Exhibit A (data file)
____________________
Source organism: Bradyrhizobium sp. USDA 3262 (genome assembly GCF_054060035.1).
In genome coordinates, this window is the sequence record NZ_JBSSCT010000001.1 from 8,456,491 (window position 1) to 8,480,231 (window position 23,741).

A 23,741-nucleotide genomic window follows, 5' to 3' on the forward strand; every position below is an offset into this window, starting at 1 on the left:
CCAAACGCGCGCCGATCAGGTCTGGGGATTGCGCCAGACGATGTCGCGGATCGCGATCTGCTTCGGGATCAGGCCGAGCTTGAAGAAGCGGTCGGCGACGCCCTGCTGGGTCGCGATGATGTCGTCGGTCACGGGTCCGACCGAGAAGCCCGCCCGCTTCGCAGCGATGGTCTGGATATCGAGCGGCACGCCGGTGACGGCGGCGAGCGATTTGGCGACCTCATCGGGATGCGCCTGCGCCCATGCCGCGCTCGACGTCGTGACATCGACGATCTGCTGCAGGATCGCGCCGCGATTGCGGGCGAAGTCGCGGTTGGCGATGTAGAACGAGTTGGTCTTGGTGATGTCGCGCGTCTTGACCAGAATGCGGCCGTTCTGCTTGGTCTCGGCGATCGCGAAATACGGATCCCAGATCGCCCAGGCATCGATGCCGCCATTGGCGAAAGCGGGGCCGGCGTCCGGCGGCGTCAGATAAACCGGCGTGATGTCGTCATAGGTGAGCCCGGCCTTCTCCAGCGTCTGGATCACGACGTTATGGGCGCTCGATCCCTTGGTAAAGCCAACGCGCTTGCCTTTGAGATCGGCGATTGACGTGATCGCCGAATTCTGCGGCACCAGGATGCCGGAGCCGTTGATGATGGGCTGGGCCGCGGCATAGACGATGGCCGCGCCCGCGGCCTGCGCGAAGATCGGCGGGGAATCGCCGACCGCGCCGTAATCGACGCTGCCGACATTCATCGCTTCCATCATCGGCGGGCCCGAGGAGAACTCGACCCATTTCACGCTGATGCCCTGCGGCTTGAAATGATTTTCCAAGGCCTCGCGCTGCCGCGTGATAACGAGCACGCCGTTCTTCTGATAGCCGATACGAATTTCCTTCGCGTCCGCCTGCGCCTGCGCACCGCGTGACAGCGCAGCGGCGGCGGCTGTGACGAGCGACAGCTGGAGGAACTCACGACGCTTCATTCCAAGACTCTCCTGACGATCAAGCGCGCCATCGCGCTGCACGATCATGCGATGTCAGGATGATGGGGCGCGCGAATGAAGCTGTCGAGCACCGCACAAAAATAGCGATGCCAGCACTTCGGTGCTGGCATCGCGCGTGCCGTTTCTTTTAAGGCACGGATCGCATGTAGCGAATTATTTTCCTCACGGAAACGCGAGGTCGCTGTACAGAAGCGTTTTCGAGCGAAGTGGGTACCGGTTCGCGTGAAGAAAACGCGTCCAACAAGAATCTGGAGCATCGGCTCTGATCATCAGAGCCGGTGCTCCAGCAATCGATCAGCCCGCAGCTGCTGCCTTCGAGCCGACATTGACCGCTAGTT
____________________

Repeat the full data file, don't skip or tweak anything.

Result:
Source organism: Bradyrhizobium sp. USDA 3262 (genome assembly GCF_054060035.1).
In genome coordinates, this window is the sequence record NZ_JBSSCT010000001.1 from 8,456,491 (window position 1) to 8,480,231 (window position 23,741).

A 23,741-nucleotide genomic window follows, 5' to 3' on the forward strand; every position below is an offset into this window, starting at 1 on the left:
CCAAACGCGCGCCGATCAGGTCTGGGGATTGCGCCAGACGATGTCGCGGATCGCGATCTGCTTCGGGATCAGGCCGAGCTTGAAGAAGCGGTCGGCGACGCCCTGCTGGGTCGCGATGATGTCGTCGGTCACGGGTCCGACCGAGAAGCCCGCCCGCTTCGCAGCGATGGTCTGGATATCGAGCGGCACGCCGGTGACGGCGGCGAGCGATTTGGCGACCTCATCGGGATGCGCCTGCGCCCATGCCGCGCTCGACGTCGTGACATCGACGATCTGCTGCAGGATCGCGCCGCGATTGCGGGCGAAGTCGCGGTTGGCGATGTAGAACGAGTTGGTCTTGGTGATGTCGCGCGTCTTGACCAGAATGCGGCCGTTCTGCTTGGTCTCGGCGATCGCGAAATACGGATCCCAGATCGCCCAGGCATCGATGCCGCCATTGGCGAAAGCGGGGCCGGCGTCCGGCGGCGTCAGATAAACCGGCGTGATGTCGTCATAGGTGAGCCCGGCCTTCTCCAGCGTCTGGATCACGACGTTATGGGCGCTCGATCCCTTGGTAAAGCCAACGCGCTTGCCTTTGAGATCGGCGATTGACGTGATCGCCGAATTCTGCGGCACCAGGATGCCGGAGCCGTTGATGATGGGCTGGGCCGCGGCATAGACGATGGCCGCGCCCGCGGCCTGCGCGAAGATCGGCGGGGAATCGCCGACCGCGCCGTAATCGACGCTGCCGACATTCATCGCTTCCATCATCGGCGGGCCCGAGGAGAACTCGACCCATTTCACGCTGATGCCCTGCGGCTTGAAATGATTTTCCAAGGCCTCGCGCTGCCGCGTGATAACGAGCACGCCGTTCTTCTGATAGCCGATACGAATTTCCTTCGCGTCCGCCTGCGCCTGCGCACCGCGTGACAGCGCAGCGGCGGCGGCTGTGACGAGCGACAGCTGGAGGAACTCACGACGCTTCATTCCAAGACTCTCCTGACGATCAAGCGCGCCATCGCGCTGCACGATCATGCGATGTCAGGATGATGGGGCGCGCGAATGAAGCTGTCGAGCACCGCACAAAAATAGCGATGCCAGCACTTCGGTGCTGGCATCGCGCGTGCCGTTTCTTTTAAGGCACGGATCGCATGTAGCGAATTATTTTCCTCACGGAAACGCGAGGTCGCTGTACAGAAGCGTTTTCGAGCGAAGTGGGTACCGGTTCGCGTGAAGAAAACGCGTCCAACAAGAATCTGGAGCATCGGCTCTGATCATCAGAGCCGGTGCTCCAGCAATCGATCAGCCCGCAGCTGCTGCCTTCGAGCCGACATTGACCGCTAGTT